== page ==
Great Britain

Jessica Simpson says iconic Daisy Dukes set 'gold standard' body expectation that followed her for career

Jessica Simpson has revealed that the Daisy Dukes shorts she wore in Dukes of Hazzard set a “gold standard” ideal for her body that led to scrutiny over her weight for the next 15 years. 

In the singer’s new memoir, Open Book, Simpson says that the iconic outfit “created a gold standard Jessica, the ‘before’ for every ‘is she fat or is she thin’ story for the rest of my career”.

And, according to the 39-year-old, she used to punish herself with diet pills when she did not live up to the standards set by society. 

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Speaking to People about the judgement she faced, Simpson said: “It’s heartbreaking and I mean, I punished myself for it. I took diet pills. I heard it and I couldn’t not hear it in the back of my mind every time I was on stage, every time I walked out the door.”

One of the most hurtful parts, according to Simpson, was that her perceived flaws were out in the world, where she was being publicly criticised. 

Singer says movie role set 'gold standard' ideal for her body (Rex)

“I feel like we all look in the mirror and are not 100 per cent all the time,” she said. “I mean, we all see our flaws. Some, the others don’t see. And mine were just out there for the world to rip apart, when they weren’t even flaws. When they were made into flaws that I didn’t know I had.”

According to the singer, the scrutiny was at its worst when a photo of her wearing “mom jeans” went viral in 2009.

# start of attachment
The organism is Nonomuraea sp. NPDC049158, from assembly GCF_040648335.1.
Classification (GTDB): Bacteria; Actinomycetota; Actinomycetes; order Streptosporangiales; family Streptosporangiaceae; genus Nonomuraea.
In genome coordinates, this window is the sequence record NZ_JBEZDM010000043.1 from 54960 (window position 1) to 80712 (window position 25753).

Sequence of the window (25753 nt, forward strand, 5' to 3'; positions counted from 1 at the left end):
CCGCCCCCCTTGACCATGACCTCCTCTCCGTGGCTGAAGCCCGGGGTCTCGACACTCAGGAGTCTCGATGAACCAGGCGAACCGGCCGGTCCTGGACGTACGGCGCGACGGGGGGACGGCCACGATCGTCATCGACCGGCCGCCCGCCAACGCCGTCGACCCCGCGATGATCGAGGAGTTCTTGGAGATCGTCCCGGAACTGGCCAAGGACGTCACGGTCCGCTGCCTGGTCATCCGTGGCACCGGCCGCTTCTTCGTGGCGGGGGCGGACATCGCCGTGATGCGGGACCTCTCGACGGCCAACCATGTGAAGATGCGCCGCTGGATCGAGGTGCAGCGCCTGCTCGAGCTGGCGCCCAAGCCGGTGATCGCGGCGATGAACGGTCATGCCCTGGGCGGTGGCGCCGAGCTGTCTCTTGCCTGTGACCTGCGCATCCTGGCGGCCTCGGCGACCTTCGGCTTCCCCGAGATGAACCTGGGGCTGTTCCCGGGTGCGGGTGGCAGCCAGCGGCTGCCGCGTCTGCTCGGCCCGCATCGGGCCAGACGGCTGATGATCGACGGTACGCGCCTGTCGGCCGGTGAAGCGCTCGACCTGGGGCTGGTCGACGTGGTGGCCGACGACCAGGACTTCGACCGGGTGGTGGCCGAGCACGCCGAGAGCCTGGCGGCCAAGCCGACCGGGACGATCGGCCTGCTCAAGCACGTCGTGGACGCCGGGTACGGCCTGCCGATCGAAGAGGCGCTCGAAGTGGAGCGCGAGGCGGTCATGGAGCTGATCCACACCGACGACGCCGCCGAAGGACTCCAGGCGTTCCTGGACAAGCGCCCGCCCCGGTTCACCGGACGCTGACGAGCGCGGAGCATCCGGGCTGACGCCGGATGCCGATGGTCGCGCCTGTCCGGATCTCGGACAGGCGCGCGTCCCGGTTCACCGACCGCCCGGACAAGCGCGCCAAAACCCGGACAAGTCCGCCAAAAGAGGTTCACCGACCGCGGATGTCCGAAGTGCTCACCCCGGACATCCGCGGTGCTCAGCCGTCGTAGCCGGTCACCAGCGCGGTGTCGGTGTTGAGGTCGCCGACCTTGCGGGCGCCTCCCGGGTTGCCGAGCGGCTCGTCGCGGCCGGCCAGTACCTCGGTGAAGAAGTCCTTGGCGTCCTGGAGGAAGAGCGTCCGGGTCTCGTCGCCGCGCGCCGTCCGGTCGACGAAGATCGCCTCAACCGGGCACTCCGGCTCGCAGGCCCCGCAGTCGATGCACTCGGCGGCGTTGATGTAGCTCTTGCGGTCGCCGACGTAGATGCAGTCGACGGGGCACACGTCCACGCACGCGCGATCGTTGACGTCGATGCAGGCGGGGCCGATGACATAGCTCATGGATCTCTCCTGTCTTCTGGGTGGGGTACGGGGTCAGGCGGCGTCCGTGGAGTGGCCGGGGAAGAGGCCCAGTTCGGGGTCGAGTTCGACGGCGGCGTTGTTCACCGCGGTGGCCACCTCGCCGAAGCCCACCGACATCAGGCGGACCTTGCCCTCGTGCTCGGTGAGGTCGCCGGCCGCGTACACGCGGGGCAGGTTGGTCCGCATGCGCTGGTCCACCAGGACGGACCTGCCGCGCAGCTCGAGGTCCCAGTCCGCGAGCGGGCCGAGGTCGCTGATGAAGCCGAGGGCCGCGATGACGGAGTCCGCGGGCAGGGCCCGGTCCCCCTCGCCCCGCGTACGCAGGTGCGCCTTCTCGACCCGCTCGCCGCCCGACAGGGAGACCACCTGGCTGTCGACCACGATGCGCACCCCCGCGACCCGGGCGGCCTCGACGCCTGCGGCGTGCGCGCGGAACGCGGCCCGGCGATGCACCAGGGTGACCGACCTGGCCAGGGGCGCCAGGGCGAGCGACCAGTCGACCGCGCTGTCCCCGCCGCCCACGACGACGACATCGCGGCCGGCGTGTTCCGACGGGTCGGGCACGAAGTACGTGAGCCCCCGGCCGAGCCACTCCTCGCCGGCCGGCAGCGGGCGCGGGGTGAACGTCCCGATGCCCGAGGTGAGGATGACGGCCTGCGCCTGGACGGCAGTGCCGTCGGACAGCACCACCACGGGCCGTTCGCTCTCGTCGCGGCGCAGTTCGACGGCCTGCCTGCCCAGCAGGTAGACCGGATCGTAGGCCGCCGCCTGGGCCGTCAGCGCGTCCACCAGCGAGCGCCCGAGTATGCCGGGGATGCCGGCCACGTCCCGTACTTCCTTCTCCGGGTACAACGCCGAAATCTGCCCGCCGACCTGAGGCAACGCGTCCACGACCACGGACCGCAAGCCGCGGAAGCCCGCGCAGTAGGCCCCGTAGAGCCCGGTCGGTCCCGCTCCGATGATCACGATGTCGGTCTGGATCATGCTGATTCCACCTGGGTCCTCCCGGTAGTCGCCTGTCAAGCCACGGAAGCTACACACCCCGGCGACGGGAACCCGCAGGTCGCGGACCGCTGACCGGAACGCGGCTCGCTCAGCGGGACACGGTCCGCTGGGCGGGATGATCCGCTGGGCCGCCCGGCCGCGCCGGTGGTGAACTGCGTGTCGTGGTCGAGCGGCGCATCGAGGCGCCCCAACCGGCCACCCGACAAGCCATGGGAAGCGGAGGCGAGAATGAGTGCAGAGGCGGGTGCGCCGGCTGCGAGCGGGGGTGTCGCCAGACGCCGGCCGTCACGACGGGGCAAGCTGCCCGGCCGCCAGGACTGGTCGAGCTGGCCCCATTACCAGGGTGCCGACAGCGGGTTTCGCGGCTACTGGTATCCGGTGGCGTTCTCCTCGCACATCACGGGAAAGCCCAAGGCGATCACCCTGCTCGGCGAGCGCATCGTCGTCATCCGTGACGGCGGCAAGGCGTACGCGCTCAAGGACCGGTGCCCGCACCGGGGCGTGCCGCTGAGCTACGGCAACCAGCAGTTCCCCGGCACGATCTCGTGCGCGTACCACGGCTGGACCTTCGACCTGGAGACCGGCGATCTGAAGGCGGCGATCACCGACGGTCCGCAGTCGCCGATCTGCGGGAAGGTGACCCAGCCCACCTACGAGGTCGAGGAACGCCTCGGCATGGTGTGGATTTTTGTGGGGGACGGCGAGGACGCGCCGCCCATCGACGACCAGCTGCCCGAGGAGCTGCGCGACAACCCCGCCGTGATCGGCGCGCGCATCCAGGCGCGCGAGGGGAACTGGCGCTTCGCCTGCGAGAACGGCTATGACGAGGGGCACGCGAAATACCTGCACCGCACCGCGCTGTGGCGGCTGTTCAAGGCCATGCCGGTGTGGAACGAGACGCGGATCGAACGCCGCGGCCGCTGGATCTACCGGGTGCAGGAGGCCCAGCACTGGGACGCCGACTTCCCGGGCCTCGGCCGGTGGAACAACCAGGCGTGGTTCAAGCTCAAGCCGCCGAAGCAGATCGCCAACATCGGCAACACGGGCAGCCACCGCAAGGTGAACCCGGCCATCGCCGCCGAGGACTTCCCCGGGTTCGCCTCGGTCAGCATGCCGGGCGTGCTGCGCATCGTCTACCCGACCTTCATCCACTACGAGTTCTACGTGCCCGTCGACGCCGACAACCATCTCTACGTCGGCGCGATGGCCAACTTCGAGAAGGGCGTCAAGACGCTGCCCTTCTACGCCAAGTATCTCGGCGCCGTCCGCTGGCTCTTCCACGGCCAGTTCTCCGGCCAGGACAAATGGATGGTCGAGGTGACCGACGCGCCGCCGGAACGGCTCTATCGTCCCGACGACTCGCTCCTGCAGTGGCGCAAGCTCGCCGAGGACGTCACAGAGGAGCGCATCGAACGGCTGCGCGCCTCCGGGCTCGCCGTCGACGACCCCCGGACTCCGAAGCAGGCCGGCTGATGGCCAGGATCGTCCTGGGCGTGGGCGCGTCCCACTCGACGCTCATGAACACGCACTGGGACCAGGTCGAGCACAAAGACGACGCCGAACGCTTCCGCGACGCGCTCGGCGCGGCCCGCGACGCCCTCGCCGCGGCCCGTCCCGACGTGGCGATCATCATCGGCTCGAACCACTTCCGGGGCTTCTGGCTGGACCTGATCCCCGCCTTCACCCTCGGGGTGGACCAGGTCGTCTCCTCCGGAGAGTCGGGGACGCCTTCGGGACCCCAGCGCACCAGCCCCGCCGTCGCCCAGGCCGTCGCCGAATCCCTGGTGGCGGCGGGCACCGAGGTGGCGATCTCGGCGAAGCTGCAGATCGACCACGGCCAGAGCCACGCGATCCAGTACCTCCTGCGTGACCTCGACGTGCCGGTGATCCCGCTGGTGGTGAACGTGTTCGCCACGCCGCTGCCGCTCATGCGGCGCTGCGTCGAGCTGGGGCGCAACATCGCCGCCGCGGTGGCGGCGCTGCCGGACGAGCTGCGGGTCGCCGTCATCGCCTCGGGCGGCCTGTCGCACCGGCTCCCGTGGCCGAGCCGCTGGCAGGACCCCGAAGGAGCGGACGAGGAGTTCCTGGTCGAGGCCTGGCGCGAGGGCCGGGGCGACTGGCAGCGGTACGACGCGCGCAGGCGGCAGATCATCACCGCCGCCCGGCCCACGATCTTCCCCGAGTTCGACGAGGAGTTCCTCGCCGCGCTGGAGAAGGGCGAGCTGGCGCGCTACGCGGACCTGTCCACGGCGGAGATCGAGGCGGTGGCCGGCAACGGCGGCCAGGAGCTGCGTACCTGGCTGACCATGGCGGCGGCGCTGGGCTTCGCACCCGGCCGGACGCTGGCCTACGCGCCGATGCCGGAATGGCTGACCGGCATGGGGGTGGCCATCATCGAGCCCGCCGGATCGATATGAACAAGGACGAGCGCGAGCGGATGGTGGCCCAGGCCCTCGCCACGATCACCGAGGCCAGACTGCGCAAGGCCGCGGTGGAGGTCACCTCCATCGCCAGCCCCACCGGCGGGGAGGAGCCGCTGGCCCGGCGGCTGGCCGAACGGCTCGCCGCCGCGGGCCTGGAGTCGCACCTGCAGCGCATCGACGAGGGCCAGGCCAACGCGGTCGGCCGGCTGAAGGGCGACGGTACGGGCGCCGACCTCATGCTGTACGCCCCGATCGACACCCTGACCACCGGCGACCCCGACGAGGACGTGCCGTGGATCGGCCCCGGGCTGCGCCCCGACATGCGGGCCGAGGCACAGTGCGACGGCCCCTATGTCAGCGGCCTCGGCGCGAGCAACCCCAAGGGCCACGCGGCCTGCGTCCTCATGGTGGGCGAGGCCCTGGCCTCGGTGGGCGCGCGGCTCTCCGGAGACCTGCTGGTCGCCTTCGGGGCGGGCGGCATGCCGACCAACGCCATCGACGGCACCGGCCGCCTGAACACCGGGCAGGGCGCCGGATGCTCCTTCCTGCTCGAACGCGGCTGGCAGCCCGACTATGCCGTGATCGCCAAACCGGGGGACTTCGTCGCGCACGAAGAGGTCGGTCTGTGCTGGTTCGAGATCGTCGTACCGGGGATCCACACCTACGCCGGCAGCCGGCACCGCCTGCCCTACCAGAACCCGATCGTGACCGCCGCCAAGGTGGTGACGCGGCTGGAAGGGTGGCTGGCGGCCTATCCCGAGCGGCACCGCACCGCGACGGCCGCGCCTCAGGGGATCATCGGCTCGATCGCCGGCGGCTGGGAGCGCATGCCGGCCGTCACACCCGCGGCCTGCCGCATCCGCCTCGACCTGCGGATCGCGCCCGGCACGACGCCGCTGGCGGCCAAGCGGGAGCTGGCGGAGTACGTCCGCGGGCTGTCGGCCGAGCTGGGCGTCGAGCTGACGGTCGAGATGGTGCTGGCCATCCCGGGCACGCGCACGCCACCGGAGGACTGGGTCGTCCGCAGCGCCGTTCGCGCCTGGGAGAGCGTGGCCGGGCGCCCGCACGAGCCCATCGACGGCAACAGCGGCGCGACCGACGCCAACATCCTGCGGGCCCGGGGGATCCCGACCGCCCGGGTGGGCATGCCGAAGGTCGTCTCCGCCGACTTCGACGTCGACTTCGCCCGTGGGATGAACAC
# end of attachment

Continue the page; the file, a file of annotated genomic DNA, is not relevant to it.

“This picture that circulated and went worldwide broke my heart,” Simpson told Hoda Kotb during an interview on the Today show. “Not the picture necessarily, but the caption. Like, all the captions.” 

The constant judgement she faced means that Simpson now refuses to read comments about her body, even when they are meant as “compliments” - because her focus isn’t on her appearance, but rather working out as a means of staying sober and staying active for her children, she told People.

And while she was plagued by body image scrutiny for most of her career, she is grateful that times seem to be changing. 

“I just thank God times are changing a little bit and people are standing up for themselves and making it not all about body image,” she told the outlet. “I can hopefully be part of the change that my daughters grow up in a world where [they] can accept [themselves] at any size.”

In her memoir, which is out today, Simpson also discussed her previous dependance on alcohol and drugs, which she said stemmed from childhood sexual abuse.